Nobody knows anything about the birth of Jesus, except that he was the son of Mary and Joseph (or maybe of an unknown father) and that he was born in Nazareth in a large and poor family. He was free and brotherly, compassionate and healer. That is why his followers recognized him as the Christ or the Messiah, the one they were expecting who should announce the good news to the poor, heal the sick, free the captives. And with time, poets like Luke created beautiful, symbolic narratives of his birth. There were also those who confessed him as the Word or the divine Logos, creator of the world. “The Word became Flesh”, as we read in the Gospel by John. In the 4th century the actual Creed was elaborated to proclaim Jesus as the only Son of God, “of the same nature as the Father”, who “was incarnated of the Virgin Mary”. And thus, the birth of Jesus began to be celebrated in a ritual manner.

I still do celebrate it, but I cannot believe the Creed to the letter. I cannot reasonably think about an Omnipotent God, Creator prior to and external to the world who, in the 13.700 million years of this universe in expansion with hundreds of billions of galaxies that most likely house innumerable planets with life, in this universe which perhaps is only one among countless other universes, became incarnate only once, precisely in planet Earth, in an individual of this transient species that is Homo sapiens, 2000 years ago, in a Jewish male called Jesus, who had been conceived without male gametes y came to Earth to atone for our sins.

I can no longer believe in the incarnation dogma to the letter, but I celebrate Jesus’ Christmas. Every day during these holidays I will bow and tenderly look at our home Bethlehem. Bet-lehem, the house of bread. Lovely Bethlehem in a world full of desires and suffering. I will join our small Christian community of Aizarna and will sing with it out of my heart and my mouth the words of the Christian Creed: “He was incarnated of the Virgin Mary”, without holding on to the traditional and outdated meaning of the words. I will celebrate the Christian Christmas of Jesus, symbol of the Christmas of the heart without borders, the Christmas of humanity, the Christmas of the planet, the Christmas of the infinite Cosmos, made of fire or of light, of animated matter, mysterious matrix from which universes, suns, planets, azaleas, robins and lambs are born, and this admirable and contradictory Homo sapiens who perhaps will disappear before reaching the equilibrium he seeks, his eternal divinity: the happy creative goodness.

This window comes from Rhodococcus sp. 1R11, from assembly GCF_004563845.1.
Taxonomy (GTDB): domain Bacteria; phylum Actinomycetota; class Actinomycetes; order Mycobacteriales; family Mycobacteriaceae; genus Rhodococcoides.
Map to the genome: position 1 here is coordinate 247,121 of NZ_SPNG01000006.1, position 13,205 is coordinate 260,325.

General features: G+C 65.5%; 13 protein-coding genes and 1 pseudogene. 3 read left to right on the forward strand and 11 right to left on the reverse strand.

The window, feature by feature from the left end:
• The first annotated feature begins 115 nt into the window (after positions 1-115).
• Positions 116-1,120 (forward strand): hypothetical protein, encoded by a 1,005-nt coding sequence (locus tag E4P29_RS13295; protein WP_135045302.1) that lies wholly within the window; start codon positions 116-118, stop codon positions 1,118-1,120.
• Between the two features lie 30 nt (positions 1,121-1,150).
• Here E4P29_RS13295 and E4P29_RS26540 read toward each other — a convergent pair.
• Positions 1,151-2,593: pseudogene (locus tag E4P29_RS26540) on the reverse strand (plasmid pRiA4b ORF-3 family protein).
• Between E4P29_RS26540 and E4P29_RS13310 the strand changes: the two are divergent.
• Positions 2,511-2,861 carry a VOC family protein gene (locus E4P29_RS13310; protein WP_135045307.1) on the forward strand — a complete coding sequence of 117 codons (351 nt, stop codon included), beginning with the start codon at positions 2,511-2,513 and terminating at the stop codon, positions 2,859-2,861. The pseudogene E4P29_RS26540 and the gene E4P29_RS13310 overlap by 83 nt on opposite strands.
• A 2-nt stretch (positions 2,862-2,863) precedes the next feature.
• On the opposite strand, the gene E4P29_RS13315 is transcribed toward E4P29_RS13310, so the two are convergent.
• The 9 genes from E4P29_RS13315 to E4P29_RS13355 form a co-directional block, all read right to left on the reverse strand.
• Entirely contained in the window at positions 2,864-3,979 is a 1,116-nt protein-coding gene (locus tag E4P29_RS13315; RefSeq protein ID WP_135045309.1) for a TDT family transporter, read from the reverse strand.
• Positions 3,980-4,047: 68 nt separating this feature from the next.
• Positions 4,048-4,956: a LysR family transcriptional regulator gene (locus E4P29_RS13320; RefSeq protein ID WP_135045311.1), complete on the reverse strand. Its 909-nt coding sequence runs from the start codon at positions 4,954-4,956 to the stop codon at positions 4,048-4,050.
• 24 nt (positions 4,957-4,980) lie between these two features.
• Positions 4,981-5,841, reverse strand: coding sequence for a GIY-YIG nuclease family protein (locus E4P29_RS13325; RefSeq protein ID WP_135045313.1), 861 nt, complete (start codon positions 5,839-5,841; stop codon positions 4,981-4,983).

Some will say that this Christmas I celebrate is not Christian. I do not know what they call Christianity. As far as I am concerned, I believe that being a Christian does not require to literally accept doctrines that today are incomprehensible, in today’s senseless hierarchical institutions, and that Christianity will disappear, it is already disappearing. I think that being a Christian, after all, consists on creating and caring for life, so marvellous and fragile, brotherly and sisterly happy life, following the Spirit or the inspiration of Jesus, blessed be He.

Aizarna, December 22, 2022

Translated by Mertxe de RenobalesScheifler